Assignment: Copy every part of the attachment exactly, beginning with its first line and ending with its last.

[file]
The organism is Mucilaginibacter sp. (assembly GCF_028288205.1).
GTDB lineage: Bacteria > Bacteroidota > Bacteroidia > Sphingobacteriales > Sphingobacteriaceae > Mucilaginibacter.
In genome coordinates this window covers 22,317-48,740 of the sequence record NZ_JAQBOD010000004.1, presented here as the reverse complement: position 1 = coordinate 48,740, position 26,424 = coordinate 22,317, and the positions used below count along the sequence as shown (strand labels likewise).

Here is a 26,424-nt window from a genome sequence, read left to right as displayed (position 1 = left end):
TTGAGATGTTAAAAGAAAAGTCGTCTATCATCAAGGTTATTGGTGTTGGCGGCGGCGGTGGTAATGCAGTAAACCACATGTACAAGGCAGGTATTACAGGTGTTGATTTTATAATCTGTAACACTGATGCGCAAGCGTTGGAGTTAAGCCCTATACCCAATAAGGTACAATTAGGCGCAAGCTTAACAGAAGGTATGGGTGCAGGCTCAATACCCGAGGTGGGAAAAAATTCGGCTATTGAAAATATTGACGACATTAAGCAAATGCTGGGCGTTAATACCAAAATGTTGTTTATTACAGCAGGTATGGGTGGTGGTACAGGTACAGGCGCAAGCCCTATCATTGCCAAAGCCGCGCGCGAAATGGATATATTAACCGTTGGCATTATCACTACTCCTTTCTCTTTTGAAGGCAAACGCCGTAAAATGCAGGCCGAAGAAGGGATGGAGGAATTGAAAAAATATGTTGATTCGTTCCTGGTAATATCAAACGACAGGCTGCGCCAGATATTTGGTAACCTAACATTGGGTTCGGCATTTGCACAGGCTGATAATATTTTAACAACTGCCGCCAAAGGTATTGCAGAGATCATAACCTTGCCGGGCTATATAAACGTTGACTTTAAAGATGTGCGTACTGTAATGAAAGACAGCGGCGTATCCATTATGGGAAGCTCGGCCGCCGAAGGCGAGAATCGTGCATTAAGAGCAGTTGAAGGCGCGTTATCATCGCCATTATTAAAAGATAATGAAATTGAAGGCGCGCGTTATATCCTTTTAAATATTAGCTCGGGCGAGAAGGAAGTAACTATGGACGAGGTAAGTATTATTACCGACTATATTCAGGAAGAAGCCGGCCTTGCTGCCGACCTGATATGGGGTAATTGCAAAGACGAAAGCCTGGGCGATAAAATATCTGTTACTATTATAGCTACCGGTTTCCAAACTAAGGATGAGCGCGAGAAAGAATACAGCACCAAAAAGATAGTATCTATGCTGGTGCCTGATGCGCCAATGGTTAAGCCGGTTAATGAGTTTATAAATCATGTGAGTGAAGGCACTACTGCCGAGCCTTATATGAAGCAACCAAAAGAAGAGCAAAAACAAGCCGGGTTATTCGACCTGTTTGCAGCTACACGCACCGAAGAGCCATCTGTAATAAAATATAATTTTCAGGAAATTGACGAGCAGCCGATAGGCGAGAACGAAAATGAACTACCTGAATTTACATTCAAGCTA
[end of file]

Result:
The organism is Mucilaginibacter sp. (assembly GCF_028288205.1).
GTDB lineage: Bacteria > Bacteroidota > Bacteroidia > Sphingobacteriales > Sphingobacteriaceae > Mucilaginibacter.
In genome coordinates this window covers 22,317-48,740 of the sequence record NZ_JAQBOD010000004.1, presented here as the reverse complement: position 1 = coordinate 48,740, position 26,424 = coordinate 22,317, and the positions used below count along the sequence as shown (strand labels likewise).

Here is a 26,424-nt window from a genome sequence, read left to right as displayed (position 1 = left end):
TTGAGATGTTAAAAGAAAAGTCGTCTATCATCAAGGTTATTGGTGTTGGCGGCGGCGGTGGTAATGCAGTAAACCACATGTACAAGGCAGGTATTACAGGTGTTGATTTTATAATCTGTAACACTGATGCGCAAGCGTTGGAGTTAAGCCCTATACCCAATAAGGTACAATTAGGCGCAAGCTTAACAGAAGGTATGGGTGCAGGCTCAATACCCGAGGTGGGAAAAAATTCGGCTATTGAAAATATTGACGACATTAAGCAAATGCTGGGCGTTAATACCAAAATGTTGTTTATTACAGCAGGTATGGGTGGTGGTACAGGTACAGGCGCAAGCCCTATCATTGCCAAAGCCGCGCGCGAAATGGATATATTAACCGTTGGCATTATCACTACTCCTTTCTCTTTTGAAGGCAAACGCCGTAAAATGCAGGCCGAAGAAGGGATGGAGGAATTGAAAAAATATGTTGATTCGTTCCTGGTAATATCAAACGACAGGCTGCGCCAGATATTTGGTAACCTAACATTGGGTTCGGCATTTGCACAGGCTGATAATATTTTAACAACTGCCGCCAAAGGTATTGCAGAGATCATAACCTTGCCGGGCTATATAAACGTTGACTTTAAAGATGTGCGTACTGTAATGAAAGACAGCGGCGTATCCATTATGGGAAGCTCGGCCGCCGAAGGCGAGAATCGTGCATTAAGAGCAGTTGAAGGCGCGTTATCATCGCCATTATTAAAAGATAATGAAATTGAAGGCGCGCGTTATATCCTTTTAAATATTAGCTCGGGCGAGAAGGAAGTAACTATGGACGAGGTAAGTATTATTACCGACTATATTCAGGAAGAAGCCGGCCTTGCTGCCGACCTGATATGGGGTAATTGCAAAGACGAAAGCCTGGGCGATAAAATATCTGTTACTATTATAGCTACCGGTTTCCAAACTAAGGATGAGCGCGAGAAAGAATACAGCACCAAAAAGATAGTATCTATGCTGGTGCCTGATGCGCCAATGGTTAAGCCGGTTAATGAGTTTATAAATCATGTGAGTGAAGGCACTACTGCCGAGCCTTATATGAAGCAACCAAAAGAAGAGCAAAAACAAGCCGGGTTATTCGACCTGTTTGCAGCTACACGCACCGAAGAGCCATCTGTAATAAAATATAATTTTCAGGAAATTGACGAGCAGCCGATAGGCGAGAACGAAAATGAACTACCTGAATTTACATTCAAGCTA